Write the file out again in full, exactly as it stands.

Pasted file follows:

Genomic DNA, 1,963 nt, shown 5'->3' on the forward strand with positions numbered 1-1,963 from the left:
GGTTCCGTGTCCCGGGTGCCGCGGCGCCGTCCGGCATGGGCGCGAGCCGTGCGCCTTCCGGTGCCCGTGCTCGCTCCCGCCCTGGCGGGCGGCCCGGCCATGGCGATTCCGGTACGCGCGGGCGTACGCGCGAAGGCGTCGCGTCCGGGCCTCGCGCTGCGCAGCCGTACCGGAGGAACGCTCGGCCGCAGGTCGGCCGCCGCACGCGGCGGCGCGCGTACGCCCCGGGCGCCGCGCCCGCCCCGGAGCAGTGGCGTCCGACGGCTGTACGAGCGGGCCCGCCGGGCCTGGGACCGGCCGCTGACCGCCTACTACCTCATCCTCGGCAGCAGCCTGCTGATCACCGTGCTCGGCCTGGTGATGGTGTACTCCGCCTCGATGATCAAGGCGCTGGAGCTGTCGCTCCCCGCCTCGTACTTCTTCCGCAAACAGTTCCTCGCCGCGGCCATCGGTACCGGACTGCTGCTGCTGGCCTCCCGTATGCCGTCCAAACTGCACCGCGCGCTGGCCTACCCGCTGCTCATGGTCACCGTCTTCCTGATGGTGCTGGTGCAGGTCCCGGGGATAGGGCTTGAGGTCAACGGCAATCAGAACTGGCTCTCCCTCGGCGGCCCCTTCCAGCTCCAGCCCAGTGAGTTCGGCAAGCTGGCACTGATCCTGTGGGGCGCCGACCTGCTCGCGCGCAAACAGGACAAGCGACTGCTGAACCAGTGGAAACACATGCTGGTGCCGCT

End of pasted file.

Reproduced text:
Genomic DNA, 1,963 nt, shown 5'->3' on the forward strand with positions numbered 1-1,963 from the left:
GGTTCCGTGTCCCGGGTGCCGCGGCGCCGTCCGGCATGGGCGCGAGCCGTGCGCCTTCCGGTGCCCGTGCTCGCTCCCGCCCTGGCGGGCGGCCCGGCCATGGCGATTCCGGTACGCGCGGGCGTACGCGCGAAGGCGTCGCGTCCGGGCCTCGCGCTGCGCAGCCGTACCGGAGGAACGCTCGGCCGCAGGTCGGCCGCCGCACGCGGCGGCGCGCGTACGCCCCGGGCGCCGCGCCCGCCCCGGAGCAGTGGCGTCCGACGGCTGTACGAGCGGGCCCGCCGGGCCTGGGACCGGCCGCTGACCGCCTACTACCTCATCCTCGGCAGCAGCCTGCTGATCACCGTGCTCGGCCTGGTGATGGTGTACTCCGCCTCGATGATCAAGGCGCTGGAGCTGTCGCTCCCCGCCTCGTACTTCTTCCGCAAACAGTTCCTCGCCGCGGCCATCGGTACCGGACTGCTGCTGCTGGCCTCCCGTATGCCGTCCAAACTGCACCGCGCGCTGGCCTACCCGCTGCTCATGGTCACCGTCTTCCTGATGGTGCTGGTGCAGGTCCCGGGGATAGGGCTTGAGGTCAACGGCAATCAGAACTGGCTCTCCCTCGGCGGCCCCTTCCAGCTCCAGCCCAGTGAGTTCGGCAAGCTGGCACTGATCCTGTGGGGCGCCGACCTGCTCGCGCGCAAACAGGACAAGCGACTGCTGAACCAGTGGAAACACATGCTGGTGCCGCT